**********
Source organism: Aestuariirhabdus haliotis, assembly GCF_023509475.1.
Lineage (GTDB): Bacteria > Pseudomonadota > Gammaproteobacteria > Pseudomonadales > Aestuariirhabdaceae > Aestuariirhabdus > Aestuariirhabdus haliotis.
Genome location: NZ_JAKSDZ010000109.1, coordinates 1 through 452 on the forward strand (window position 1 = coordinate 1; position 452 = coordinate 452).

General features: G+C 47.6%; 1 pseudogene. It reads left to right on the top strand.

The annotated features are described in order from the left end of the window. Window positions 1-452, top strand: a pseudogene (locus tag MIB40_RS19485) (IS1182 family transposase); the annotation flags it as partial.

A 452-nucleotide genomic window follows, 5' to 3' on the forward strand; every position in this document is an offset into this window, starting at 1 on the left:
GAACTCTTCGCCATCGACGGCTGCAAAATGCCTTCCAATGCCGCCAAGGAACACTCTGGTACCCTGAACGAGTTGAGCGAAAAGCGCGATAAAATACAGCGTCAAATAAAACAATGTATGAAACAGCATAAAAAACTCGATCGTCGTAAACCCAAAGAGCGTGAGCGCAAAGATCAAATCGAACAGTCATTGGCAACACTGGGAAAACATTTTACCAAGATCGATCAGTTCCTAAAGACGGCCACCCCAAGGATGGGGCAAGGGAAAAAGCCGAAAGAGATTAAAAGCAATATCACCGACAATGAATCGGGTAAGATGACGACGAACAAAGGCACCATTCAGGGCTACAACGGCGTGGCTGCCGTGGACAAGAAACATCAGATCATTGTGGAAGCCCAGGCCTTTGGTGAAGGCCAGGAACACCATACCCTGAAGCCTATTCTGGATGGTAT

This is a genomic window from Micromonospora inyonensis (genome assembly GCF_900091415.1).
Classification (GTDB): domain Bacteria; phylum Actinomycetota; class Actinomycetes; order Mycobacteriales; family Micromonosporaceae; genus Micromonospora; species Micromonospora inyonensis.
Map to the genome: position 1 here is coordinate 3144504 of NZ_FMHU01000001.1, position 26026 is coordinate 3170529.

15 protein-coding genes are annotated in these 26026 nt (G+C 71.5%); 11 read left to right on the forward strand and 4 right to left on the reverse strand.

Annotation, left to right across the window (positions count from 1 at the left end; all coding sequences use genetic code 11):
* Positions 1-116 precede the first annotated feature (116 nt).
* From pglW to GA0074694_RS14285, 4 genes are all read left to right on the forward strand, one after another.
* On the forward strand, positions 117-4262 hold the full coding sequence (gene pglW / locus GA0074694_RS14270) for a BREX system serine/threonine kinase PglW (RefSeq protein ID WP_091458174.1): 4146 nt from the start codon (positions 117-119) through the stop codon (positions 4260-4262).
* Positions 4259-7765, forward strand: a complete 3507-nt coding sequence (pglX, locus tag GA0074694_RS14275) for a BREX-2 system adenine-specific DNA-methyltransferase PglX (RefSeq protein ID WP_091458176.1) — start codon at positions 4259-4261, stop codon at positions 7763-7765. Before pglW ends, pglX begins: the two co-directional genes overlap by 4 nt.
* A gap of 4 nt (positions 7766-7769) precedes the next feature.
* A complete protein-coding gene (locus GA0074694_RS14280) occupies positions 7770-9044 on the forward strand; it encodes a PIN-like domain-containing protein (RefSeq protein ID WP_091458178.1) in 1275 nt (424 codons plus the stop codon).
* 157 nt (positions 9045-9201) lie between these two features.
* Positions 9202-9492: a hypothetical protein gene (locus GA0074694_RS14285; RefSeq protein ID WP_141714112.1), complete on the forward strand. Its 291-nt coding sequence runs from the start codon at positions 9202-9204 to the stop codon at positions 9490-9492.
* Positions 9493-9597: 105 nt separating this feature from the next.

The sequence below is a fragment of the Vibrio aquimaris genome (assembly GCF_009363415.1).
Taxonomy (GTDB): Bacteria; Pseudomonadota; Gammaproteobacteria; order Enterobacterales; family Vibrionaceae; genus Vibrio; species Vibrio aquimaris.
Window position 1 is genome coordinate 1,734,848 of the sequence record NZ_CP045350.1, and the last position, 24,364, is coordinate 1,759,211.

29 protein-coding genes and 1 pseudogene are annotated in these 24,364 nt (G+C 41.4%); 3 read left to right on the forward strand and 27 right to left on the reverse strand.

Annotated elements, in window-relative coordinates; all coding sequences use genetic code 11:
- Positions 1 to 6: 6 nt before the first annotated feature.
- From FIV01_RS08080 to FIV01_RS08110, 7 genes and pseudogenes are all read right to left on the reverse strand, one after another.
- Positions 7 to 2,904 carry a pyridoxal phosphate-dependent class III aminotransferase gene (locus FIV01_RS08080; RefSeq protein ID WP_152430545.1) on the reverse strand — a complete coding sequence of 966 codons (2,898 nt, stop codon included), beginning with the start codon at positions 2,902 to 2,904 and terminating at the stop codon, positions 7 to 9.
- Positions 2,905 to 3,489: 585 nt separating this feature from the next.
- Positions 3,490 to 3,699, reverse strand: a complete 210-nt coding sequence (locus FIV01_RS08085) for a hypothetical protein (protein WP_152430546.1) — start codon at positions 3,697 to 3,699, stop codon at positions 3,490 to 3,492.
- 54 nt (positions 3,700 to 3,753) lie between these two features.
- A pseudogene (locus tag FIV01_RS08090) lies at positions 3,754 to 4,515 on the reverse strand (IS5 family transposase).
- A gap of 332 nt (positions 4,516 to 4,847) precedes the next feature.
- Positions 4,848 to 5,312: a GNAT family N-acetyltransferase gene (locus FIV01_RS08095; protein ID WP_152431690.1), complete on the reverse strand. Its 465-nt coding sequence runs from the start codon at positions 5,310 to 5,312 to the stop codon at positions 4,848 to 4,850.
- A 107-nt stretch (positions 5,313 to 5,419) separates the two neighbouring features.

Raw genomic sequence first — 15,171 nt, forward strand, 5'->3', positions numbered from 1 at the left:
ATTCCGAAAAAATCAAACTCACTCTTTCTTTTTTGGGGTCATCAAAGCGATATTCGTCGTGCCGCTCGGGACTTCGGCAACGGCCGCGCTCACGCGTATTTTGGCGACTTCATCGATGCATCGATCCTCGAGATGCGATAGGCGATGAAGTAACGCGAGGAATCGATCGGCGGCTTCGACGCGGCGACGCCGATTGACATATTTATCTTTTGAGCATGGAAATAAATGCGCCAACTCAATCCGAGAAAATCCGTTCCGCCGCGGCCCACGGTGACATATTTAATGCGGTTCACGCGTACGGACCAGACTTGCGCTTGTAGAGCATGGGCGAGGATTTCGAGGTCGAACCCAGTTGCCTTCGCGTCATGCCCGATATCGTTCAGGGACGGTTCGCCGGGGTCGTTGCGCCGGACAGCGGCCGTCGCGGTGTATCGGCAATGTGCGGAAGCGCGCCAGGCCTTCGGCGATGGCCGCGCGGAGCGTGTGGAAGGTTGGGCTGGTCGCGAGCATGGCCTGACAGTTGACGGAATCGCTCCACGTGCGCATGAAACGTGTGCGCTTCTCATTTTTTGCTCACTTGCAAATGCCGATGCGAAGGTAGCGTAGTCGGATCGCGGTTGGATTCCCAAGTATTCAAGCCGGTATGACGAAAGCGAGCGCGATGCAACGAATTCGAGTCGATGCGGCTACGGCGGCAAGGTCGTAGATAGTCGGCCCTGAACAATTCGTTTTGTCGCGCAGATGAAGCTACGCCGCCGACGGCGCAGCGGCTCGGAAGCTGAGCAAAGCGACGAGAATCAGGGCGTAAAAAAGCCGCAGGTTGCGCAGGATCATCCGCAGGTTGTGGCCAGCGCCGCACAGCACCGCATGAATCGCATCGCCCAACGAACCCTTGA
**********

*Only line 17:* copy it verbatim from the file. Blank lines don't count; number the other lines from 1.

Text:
* A gap of 4 nt (positions 7766-7769) precedes the next feature.